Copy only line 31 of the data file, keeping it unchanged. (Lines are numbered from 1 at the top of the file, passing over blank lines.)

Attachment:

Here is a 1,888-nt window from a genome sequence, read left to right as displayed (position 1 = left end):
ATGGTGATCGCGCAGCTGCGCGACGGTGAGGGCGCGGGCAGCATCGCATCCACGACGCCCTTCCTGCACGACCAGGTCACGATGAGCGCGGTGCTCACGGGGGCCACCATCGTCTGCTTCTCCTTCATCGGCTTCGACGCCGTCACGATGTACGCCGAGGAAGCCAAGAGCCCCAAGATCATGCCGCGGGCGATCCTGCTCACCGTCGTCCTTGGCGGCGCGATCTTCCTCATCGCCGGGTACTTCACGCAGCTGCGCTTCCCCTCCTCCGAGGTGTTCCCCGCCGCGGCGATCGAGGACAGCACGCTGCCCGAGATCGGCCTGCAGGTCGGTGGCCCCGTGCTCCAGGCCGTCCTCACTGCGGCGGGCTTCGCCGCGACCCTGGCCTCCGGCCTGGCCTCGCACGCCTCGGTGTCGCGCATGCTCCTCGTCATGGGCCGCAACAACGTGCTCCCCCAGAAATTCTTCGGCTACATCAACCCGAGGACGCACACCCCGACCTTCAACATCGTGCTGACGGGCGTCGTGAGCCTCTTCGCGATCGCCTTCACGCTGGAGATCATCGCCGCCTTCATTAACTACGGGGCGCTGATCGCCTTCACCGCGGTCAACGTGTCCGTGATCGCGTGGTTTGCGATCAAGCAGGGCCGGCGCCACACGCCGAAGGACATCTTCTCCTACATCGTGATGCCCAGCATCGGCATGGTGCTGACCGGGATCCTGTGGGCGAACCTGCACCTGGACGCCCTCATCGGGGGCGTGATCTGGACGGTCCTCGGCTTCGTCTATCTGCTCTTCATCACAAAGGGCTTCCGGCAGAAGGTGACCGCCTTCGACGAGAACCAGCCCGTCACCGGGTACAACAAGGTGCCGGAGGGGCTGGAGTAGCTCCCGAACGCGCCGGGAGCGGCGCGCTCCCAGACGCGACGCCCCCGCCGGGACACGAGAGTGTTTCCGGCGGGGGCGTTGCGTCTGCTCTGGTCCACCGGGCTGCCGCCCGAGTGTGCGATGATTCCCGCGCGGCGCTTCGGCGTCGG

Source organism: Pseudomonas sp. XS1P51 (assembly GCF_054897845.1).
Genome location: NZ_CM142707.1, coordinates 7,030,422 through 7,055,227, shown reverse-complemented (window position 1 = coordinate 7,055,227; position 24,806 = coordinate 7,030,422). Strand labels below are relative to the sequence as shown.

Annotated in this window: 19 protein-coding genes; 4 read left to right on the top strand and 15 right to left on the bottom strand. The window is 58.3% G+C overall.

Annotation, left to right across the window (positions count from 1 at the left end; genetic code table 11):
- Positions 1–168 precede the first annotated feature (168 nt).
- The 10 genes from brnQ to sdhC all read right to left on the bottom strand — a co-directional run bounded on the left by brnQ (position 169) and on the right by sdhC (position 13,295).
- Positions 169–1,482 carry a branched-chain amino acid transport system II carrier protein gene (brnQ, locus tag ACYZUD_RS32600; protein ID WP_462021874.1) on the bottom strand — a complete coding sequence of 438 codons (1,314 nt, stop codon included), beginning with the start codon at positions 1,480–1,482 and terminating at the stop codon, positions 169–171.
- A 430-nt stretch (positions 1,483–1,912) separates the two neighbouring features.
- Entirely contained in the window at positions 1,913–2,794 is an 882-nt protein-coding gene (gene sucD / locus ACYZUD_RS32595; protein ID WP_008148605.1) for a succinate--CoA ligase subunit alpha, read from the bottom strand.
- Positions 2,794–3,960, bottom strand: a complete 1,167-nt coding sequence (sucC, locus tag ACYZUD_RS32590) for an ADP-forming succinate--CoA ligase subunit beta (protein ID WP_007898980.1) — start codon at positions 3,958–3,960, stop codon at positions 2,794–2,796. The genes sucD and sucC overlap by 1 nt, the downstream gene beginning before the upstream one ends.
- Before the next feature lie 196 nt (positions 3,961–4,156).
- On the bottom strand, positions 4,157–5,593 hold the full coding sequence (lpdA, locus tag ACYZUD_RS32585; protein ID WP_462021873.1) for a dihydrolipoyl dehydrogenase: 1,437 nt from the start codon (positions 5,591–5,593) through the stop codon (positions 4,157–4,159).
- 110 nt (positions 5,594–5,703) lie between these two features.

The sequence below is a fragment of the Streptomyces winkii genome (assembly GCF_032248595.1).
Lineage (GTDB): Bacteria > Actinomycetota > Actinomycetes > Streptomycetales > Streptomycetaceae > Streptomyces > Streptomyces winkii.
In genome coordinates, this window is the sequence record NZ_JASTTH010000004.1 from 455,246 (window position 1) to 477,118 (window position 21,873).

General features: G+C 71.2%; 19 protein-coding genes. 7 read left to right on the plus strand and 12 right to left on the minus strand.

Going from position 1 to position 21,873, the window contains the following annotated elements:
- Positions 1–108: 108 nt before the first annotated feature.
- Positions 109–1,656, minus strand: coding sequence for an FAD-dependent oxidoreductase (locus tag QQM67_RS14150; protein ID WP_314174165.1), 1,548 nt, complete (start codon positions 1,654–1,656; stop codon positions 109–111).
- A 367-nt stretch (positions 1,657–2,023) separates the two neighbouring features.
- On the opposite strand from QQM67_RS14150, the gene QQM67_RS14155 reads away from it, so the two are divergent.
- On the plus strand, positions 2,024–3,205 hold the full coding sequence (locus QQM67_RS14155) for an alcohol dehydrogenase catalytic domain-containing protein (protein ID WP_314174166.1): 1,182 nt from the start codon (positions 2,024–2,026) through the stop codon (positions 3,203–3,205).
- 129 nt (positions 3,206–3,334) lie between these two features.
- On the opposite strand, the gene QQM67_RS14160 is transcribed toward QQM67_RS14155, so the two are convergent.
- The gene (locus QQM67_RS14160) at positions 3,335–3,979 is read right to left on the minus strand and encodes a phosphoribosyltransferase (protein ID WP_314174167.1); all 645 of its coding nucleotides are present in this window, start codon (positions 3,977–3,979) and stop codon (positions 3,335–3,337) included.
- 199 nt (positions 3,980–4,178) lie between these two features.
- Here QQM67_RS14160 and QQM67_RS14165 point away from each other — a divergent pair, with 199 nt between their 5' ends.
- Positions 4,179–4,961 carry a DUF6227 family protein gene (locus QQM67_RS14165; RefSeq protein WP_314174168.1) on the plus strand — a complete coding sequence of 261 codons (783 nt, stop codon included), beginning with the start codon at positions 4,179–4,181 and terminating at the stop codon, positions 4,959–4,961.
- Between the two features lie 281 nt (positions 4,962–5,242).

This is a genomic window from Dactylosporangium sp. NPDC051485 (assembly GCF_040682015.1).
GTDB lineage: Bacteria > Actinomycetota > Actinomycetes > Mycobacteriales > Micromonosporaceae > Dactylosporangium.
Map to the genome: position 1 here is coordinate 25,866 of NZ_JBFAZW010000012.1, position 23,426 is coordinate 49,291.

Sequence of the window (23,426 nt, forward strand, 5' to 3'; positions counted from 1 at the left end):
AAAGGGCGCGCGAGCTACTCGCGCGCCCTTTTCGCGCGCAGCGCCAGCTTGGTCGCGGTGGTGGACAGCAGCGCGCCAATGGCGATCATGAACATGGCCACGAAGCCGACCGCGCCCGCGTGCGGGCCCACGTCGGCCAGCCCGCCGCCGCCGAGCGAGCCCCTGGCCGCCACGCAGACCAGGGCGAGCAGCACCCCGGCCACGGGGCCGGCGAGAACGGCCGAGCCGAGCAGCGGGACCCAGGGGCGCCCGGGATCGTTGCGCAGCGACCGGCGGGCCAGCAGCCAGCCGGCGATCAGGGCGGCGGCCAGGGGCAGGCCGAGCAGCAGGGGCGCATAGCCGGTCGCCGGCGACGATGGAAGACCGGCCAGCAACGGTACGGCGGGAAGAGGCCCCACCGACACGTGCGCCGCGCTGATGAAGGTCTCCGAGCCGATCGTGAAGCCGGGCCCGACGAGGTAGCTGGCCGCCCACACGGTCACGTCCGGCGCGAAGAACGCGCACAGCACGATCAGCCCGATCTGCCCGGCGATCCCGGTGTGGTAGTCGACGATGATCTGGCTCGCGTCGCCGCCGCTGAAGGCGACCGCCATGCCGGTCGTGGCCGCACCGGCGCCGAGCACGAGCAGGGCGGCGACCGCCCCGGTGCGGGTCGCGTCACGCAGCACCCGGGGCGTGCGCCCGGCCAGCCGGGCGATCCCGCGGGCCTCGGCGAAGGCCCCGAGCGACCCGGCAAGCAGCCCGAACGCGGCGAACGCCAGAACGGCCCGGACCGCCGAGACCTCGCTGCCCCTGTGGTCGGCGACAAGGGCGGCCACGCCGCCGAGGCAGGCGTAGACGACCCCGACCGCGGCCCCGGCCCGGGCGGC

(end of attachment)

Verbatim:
- Positions 4,179–4,961 carry a DUF6227 family protein gene (locus QQM67_RS14165; RefSeq protein WP_314174168.1) on the plus strand — a complete coding sequence of 261 codons (783 nt, stop codon included), beginning with the start codon at positions 4,179–4,181 and terminating at the stop codon, positions 4,959–4,961.